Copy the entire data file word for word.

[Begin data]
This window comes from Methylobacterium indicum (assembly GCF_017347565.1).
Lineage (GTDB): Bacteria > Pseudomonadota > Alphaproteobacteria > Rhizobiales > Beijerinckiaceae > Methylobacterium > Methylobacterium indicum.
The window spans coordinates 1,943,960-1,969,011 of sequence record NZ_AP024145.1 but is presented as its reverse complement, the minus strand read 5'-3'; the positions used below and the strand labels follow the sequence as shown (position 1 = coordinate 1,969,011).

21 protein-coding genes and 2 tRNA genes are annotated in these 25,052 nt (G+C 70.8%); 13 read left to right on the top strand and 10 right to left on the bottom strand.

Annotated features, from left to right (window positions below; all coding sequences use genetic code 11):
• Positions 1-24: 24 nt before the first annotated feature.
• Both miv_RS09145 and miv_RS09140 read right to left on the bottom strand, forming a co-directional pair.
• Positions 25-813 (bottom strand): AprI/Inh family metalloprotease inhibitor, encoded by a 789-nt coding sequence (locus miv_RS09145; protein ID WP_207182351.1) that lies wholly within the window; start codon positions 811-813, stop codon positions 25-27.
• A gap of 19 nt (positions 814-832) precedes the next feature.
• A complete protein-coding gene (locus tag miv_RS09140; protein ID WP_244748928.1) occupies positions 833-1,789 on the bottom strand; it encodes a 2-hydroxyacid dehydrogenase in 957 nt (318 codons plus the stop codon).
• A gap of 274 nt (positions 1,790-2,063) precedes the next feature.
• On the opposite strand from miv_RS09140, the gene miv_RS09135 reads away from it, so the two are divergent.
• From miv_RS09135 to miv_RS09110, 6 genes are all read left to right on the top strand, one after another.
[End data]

This window comes from Methylobacterium indicum (assembly GCF_017347565.1).
Lineage (GTDB): Bacteria > Pseudomonadota > Alphaproteobacteria > Rhizobiales > Beijerinckiaceae > Methylobacterium > Methylobacterium indicum.
The window spans coordinates 1,943,960-1,969,011 of sequence record NZ_AP024145.1 but is presented as its reverse complement, the minus strand read 5'-3'; the positions used below and the strand labels follow the sequence as shown (position 1 = coordinate 1,969,011).

21 protein-coding genes and 2 tRNA genes are annotated in these 25,052 nt (G+C 70.8%); 13 read left to right on the top strand and 10 right to left on the bottom strand.

Annotated features, from left to right (window positions below; all coding sequences use genetic code 11):
• Positions 1-24: 24 nt before the first annotated feature.
• Both miv_RS09145 and miv_RS09140 read right to left on the bottom strand, forming a co-directional pair.
• Positions 25-813 (bottom strand): AprI/Inh family metalloprotease inhibitor, encoded by a 789-nt coding sequence (locus miv_RS09145; protein ID WP_207182351.1) that lies wholly within the window; start codon positions 811-813, stop codon positions 25-27.
• A gap of 19 nt (positions 814-832) precedes the next feature.
• A complete protein-coding gene (locus tag miv_RS09140; protein ID WP_244748928.1) occupies positions 833-1,789 on the bottom strand; it encodes a 2-hydroxyacid dehydrogenase in 957 nt (318 codons plus the stop codon).
• A gap of 274 nt (positions 1,790-2,063) precedes the next feature.
• On the opposite strand from miv_RS09140, the gene miv_RS09135 reads away from it, so the two are divergent.
• From miv_RS09135 to miv_RS09110, 6 genes are all read left to right on the top strand, one after another.